Saiga antelopes are struck again by a plague

Saiga antelopes are struck again by a plague

Saiga antelopes are struck again by a plague

They found the first carcasses in late December, on the frozen steppes of Mongolia’s western Khovd province. By the end of January, officials in the region had recorded the deaths of 2,500 endangered saiga antelopes — about one-quarter of the country’s saiga population — and scientists had identified a culprit: a virus called peste des petits ruminants, or PPR, also known as goat plague. It was the first time the disease, usually seen in goats, sheep and other small livestock, had been found in free-ranging antelopes. For the saiga, an ancient animal that once roamed the grasslands of the world with the woolly mammoth and the saber-toothed tiger, the outbreak was potentially catastrophic.

The antelope’s numbers, once in the millions, have been severely depleted by illegal hunting, habitat loss and competition for food. The species is described as critically endangered on the International Union for Conservation of Nature’s Red List. In 2015, 211,000 saigas in Kazakhstan — more than half the entire antelope species — were wiped out by a bacterial infection in less than one month. “It’s just one thing on top of another,” said Dr Richard Kock, a professor of wildlife health and emerging diseases at the Royal Veterinary College in London who, with colleagues, concluded that climate change had contributed to the Kazakhstan die-off. “Once you’re down to very low numbers, a species is vulnerable to extinction,” Richard said.

Richard, who has studied both saigas and PPR in wildlife, recently returned from Mongolia, where he was part of a United Nations crisis team called in to investigate the mass deaths there. He and other scientists predicted that before the virus had run its course, thousands more saigas from the Mongolian population will die. And the appearance of PPR in the antelope, which probably contracted the virus from close contact with livestock that graze on the steppe, raised fears that it could spread to other threatened species, like Bactrian camels and Mongolian gazelles.

“Potentially, this could be an 80% mortality,” said Eleanor J Milner-Gulland, a zoology professor at Oxford and chairwoman of the Saiga Conservation Alliance. “It could be completely disastrous.” Eleanor noted that the spring, when the antelopes gather together to calve, could be an especially risky time for the spread of the virus, and there is concern that it could spread to antelopes remaining in Kazakhstan. The saigas are well adapted to the harsh conditions of the Mongolian steppe, their thick hair insulating them in the winter and their Bullwinkle noses warming frigid winter air before it reaches the lungs.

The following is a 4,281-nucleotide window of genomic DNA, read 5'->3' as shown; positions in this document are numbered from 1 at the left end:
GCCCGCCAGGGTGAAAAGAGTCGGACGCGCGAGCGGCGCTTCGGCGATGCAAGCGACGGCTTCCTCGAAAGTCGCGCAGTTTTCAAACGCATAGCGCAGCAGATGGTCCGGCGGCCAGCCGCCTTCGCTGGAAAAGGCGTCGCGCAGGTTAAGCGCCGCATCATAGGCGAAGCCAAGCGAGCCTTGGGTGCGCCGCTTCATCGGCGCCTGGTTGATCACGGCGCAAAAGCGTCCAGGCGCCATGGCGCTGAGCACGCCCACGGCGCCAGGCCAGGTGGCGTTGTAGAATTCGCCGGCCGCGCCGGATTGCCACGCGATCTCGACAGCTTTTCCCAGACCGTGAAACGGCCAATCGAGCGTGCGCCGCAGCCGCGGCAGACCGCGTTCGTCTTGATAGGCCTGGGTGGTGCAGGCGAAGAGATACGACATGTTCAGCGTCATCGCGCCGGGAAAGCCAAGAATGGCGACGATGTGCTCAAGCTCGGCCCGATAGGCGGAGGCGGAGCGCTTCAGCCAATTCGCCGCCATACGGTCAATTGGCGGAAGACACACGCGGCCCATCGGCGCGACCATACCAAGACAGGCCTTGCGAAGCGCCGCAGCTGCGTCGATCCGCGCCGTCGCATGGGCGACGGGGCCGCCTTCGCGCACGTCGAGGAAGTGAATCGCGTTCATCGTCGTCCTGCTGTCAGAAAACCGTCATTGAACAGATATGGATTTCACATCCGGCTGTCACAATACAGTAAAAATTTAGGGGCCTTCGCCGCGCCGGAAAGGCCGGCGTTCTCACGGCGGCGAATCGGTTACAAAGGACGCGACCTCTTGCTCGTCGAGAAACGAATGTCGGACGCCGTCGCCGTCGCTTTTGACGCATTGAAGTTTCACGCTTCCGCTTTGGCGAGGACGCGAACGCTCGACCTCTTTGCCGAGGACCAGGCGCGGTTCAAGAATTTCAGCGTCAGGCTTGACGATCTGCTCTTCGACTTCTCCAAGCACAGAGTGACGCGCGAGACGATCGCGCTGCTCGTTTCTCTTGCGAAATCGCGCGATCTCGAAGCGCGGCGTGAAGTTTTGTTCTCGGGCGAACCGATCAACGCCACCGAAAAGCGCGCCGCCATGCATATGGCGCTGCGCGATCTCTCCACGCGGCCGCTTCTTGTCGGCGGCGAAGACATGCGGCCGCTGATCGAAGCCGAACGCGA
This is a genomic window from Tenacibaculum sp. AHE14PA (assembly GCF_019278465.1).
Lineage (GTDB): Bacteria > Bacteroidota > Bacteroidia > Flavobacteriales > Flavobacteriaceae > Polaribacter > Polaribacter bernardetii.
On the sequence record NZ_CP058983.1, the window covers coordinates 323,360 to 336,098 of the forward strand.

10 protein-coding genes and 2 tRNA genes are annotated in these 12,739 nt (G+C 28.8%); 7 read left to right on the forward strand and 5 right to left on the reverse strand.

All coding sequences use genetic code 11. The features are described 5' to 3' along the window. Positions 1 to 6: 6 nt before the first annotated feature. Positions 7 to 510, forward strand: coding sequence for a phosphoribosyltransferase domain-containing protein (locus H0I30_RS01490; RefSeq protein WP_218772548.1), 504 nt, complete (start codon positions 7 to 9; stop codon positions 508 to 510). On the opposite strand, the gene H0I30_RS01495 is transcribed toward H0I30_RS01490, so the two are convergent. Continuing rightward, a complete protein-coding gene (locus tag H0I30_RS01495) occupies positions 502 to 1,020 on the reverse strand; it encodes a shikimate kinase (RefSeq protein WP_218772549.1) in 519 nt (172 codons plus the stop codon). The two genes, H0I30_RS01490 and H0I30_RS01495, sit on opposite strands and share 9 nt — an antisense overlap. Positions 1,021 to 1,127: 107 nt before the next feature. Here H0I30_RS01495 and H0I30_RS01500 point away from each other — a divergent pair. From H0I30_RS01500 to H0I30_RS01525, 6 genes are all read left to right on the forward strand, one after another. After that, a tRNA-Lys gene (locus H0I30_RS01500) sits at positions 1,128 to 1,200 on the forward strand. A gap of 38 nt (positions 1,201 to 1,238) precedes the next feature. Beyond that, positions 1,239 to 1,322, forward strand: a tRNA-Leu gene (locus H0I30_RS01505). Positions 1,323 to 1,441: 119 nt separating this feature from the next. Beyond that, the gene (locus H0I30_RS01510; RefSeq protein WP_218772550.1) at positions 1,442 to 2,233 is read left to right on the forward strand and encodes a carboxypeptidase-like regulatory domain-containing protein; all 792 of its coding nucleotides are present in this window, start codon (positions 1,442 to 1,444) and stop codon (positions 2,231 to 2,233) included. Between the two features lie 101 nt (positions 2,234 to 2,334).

The Mongolian saiga is a subspecies, smaller and stockier than its Kazakhstan counterparts, with horns of a different shape and a slightly more refined proboscis. But both subspecies are valuable to wildlife traffickers, who poach the animals and market the horns for medicinal use in Asian countries.

Enkhtuvshin Shiilegdamba, an epidemiologist and the Wildlife Conservation Society’s country director in Mongolia, said that scientists believe the virus travelled to Mongolia from China, one of 76 countries around the world where PPR is active.

Livestock in Khovd province began to fall ill in September, Enkhtuvshin said. She added that the number of deaths so far was probably an underestimate, because the antelope are smallish animals and “this area is quite a large area and there is snow, so it makes it difficult to find them”. “It’s likely that we already lost about 50% of the saiga population,” she added. Even before the virus hit, a fiercely harsh winter in 2015 had reduced the population to approximately 10,000 saigas from about 15,000.

Richard said that many of the dead antelope they examined were in poor physical condition, probably contributing to their susceptibility to disease. The die-off, he said, came at the worst time of year, during the winter, when the animals’ resistance is lower.  “That is extremely bad luck and that will be reflected in the mortalities,” he said. About 11 million sheep and goats in Khovd and in a second province where saigas live were vaccinated against PPR after the initial outbreak, but the vaccine was apparently not effective in preventing the virus from spreading to wildlife, suggesting that some animals were missed or that there were storage problems with the vaccines.

If the saiga does survive, it may be its capacity for rapid reproduction that finally saves it. Two-thirds of pregnant female antelopes give birth to twins, and although the species plummeted to a low of 50,000 saiga in the 1990s, it rebounded with conservation efforts, reaching several hundred thousand by the time of the Kazakhstan die-off. “It has gone down to low levels before and then gone back up again, so we’re always hopeful,” Eleanor said.